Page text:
In a side street behind Sunset beach hotel we found a ball of a time in the form of Zorbing – it is an inflated orb or ball with water into which willing participants climb to be pushed down the hillside for the thrill of their lives. The water and slope turns the orb into an endless water slide that makes big men yell like little girls. I never expected it to be so much fun! I am seriously considering getting myself a hamster ball at home.
All over the island you will find markets that sell food and clothing at ridiculously low prices. Since food is so cheap most Thai people don’t cook at home but eat at the markets, making night time a busy time of day on the streets of Phuket. Most of the shops don’t close until 10pm at night.
One thing you will have a hard time finding in Thailand is sweets. Some of the family marts or Seven Eleven shops might sell it but as a rule you do not find sweets and chocolates in markets. Thai people eat fruit and if they really want a treat they make a fruity ice cream created in a very skilled art by street vendors near the beach of Patong. Fruit and milk is poured unto a freezing plate and worked until it is a frozen treat beautifully carved into rolls and decorated with whipped cream and chocolate sauce. With hardly any sugar it is a healthy and delicious treat that we loved – plus there is the joy of watching them make it!
At the Junceylon mall you can find shops advertising food in such an incredible way that you will be hungry even if you just ate. We also enjoyed a fish spa experience in which tiny fish massage and nibble at your feet – it is very ticklish and had us howling with laughter at the sensation.
For those with a more European taste in food there are multiple franchise restaurants like McDonald’s, Starbucks, Hooters and Hard Rock Cafe spread over the island catering to you taste.
Included in our package that we bought from Easy Gallivant we received a free tour of the island and specifically Phuket City, so on day 2 we met with our tour operator – Jome – who lives in Thailand and became a great friend during our visit to the island.
Jome helped us book all our island cruises and recommended restaurants, he even told us where to shop and what was expensive or which beach to visit. We did not have one bad experience from his references. We were taken to beautiful lookout points, a view of the big buddha and a temple before we went to the biggest jewelry store in the world.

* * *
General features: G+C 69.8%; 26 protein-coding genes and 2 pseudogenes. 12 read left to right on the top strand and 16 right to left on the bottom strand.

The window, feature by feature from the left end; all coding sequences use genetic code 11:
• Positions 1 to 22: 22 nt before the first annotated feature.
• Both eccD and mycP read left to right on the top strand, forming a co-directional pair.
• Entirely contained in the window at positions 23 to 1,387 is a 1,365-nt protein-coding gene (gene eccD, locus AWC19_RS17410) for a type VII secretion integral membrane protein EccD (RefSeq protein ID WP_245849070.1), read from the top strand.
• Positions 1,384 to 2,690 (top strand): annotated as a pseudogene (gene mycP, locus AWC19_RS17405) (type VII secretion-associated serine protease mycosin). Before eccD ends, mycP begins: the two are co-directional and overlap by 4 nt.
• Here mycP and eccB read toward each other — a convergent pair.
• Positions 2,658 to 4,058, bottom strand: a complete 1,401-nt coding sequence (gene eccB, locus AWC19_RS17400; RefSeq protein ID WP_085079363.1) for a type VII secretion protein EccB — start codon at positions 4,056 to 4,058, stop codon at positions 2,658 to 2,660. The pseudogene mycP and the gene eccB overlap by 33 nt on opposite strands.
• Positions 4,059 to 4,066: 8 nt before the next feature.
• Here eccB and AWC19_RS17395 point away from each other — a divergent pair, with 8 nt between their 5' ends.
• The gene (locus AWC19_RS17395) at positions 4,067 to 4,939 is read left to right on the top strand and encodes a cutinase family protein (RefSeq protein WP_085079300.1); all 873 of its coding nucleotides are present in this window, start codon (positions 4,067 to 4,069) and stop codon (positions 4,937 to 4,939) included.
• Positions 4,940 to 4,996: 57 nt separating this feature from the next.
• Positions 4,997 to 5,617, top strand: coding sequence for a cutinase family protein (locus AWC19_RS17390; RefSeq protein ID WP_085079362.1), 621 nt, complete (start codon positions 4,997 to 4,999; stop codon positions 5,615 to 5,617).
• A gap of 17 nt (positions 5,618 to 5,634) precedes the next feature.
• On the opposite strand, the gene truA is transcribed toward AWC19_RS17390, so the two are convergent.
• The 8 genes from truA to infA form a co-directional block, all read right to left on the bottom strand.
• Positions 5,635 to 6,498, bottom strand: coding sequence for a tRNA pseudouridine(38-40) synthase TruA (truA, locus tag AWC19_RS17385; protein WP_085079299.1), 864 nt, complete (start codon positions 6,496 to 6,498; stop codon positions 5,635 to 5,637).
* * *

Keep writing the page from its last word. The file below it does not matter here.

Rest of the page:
Gems Gallery Phuket is nothing like the jewelry stores we know back home. At our arrival we were taken to a train moving slowly through an interactive ride, telling the story of the history and the process of making jewelry before we went into the factory where workers were manufacturing and polishing pieces of jewelry for the store. The store is a sea of diamonds, rubies, sapphires and other precious stones in gorgeous settings ranging in prices from millions to low hundreds, catering for the pockets of every walk of life. Thailand is known for it’s pearls and my hubby got me a pair of earrings that I could treasure with the memory of this trip. We expected this part of the tour to be somewhat boring as we were looking forward to the beaches, but we had such a good time at Gems that it is on our list of things to recommend to friends traveling to Phuket.
Religion is deeply imbedded in the culture of Thailand as we saw little children training to be monks. As a Christian I admire the patience and gratitude of the people of Thailand. They are extremely dedicated to their gods and practice disciplined spiritual rituals every day. We learned much from them.
Paradise beach is one of those beaches that has all the trimmings of an island vacation. It has the white sand and blue water, it is modern and busy with people on sunny days… and it is expensive. You can rent a beach chair and towel if you didn’t bring yours and sip cocktails as you watch the selfie queens pose on a swing hanging over the water. It has a walking trail and according to Jome it has some of the best full and half moon parties in the world – judging by the big stage and speakers set up next to a big lighthouse I would say he might be right, this place is used to having loud music and loads of people. It has loads of photo opportunities that will make for great holiday pictures to make your facebook friends green with envy.